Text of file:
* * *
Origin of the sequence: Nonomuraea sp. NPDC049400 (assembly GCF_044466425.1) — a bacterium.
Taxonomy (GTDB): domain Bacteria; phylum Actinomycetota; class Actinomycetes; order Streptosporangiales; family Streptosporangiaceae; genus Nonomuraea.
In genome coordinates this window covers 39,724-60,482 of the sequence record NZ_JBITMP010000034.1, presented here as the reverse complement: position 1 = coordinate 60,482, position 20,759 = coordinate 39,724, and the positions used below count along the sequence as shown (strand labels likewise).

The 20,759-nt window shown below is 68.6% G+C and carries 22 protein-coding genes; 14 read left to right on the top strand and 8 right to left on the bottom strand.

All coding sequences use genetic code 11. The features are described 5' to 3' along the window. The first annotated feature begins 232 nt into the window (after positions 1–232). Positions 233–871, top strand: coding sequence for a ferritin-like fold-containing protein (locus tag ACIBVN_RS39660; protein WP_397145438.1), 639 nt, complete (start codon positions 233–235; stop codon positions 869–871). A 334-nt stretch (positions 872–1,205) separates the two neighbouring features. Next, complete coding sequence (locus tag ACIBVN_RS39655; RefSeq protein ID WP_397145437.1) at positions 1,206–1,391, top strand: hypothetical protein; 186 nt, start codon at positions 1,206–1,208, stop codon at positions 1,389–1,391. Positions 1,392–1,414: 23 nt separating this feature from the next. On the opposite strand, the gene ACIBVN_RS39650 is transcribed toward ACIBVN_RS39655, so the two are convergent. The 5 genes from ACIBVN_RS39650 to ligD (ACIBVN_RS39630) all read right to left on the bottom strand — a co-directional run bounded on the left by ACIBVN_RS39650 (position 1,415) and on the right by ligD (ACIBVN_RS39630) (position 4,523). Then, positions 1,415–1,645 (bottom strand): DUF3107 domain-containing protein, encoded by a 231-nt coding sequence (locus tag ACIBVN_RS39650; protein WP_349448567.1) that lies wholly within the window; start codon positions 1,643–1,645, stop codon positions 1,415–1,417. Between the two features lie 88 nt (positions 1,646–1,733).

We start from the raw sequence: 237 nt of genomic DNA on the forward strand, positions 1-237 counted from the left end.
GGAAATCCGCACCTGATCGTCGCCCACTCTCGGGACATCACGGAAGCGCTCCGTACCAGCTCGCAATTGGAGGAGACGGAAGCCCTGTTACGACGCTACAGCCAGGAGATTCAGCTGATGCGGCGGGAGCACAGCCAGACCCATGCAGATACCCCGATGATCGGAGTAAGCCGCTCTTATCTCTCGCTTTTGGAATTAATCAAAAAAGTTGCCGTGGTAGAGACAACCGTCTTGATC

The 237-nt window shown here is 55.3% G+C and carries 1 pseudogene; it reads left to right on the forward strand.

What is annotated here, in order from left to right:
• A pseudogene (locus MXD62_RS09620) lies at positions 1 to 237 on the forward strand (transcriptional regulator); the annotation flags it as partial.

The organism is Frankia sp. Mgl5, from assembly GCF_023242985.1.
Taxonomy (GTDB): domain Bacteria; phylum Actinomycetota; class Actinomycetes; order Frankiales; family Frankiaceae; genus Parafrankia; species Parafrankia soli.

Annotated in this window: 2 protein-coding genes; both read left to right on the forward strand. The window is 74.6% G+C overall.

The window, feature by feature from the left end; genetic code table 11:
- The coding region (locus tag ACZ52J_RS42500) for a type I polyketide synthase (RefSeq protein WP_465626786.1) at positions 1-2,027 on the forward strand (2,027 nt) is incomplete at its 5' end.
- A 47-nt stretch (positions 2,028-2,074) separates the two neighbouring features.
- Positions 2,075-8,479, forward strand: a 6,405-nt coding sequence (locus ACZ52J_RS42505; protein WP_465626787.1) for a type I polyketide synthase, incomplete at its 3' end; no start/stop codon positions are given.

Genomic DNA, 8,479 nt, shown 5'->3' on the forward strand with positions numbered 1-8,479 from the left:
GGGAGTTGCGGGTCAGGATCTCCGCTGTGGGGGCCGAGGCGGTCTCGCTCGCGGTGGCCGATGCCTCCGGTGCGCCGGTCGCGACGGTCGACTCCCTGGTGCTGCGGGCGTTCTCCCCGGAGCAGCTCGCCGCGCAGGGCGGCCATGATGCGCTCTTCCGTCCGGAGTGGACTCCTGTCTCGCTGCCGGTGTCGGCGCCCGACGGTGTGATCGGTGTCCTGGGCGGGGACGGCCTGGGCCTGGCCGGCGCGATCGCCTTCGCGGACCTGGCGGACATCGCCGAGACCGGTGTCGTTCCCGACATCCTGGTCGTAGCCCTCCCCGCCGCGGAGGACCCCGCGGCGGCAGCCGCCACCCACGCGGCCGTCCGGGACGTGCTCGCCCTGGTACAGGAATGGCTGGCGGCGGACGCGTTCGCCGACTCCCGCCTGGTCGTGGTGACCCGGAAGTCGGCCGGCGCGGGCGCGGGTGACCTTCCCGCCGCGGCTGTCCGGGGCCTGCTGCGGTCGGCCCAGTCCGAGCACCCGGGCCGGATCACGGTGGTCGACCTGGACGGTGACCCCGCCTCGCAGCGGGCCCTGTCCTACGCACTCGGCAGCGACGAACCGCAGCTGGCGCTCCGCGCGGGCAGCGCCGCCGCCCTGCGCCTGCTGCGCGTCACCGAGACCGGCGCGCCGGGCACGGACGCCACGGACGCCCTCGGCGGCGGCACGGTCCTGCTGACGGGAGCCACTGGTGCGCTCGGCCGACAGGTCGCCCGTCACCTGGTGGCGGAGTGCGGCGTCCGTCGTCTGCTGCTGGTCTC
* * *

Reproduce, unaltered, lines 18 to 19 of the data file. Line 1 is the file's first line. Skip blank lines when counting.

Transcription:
Genomic DNA, 8,479 nt, shown 5'->3' on the forward strand with positions numbered 1-8,479 from the left:
GGGAGTTGCGGGTCAGGATCTCCGCTGTGGGGGCCGAGGCGGTCTCGCTCGCGGTGGCCGATGCCTCCGGTGCGCCGGTCGCGACGGTCGACTCCCTGGTGCTGCGGGCGTTCTCCCCGGAGCAGCTCGCCGCGCAGGGCGGCCATGATGCGCTCTTCCGTCCGGAGTGGACTCCTGTCTCGCTGCCGGTGTCGGCGCCCGACGGTGTGATCGGTGTCCTGGGCGGGGACGGCCTGGGCCTGGCCGGCGCGATCGCCTTCGCGGACCTGGCGGACATCGCCGAGACCGGTGTCGTTCCCGACATCCTGGTCGTAGCCCTCCCCGCCGCGGAGGACCCCGCGGCGGCAGCCGCCACCCACGCGGCCGTCCGGGACGTGCTCGCCCTGGTACAGGAATGGCTGGCGGCGGACGCGTTCGCCGACTCCCGCCTGGTCGTGGTGACCCGGAAGTCGGCCGGCGCGGGCGCGGGTGACCTTCCCGCCGCGGCTGTCCGGGGCCTGCTGCGGTCGGCCCAGTCCGAGCACCCGGGCCGGATCACGGTGGTCGACCTGGACGGTGACCCCGCCTCGCAGCGGGCCCTGTCCTACGCACTCGGCAGCGACGAACCGCAGCTGGCGCTCCGCGCGGGCAGCGCCGCCGCCCTGCGCCTGCTGCGCGTCACCGAGACCGGCGCGCCGGGCACGGACGCCACGGACGCCCTCGGCGGCGGCACGGTCCTGCTGACGGGAGCCACTGGTGCGCTCGGCCGACAGGTCGCCCGTCACCTGGTGGCGGAGTGCGGCGTCCGTCGTCTGCTGCTGGTCTC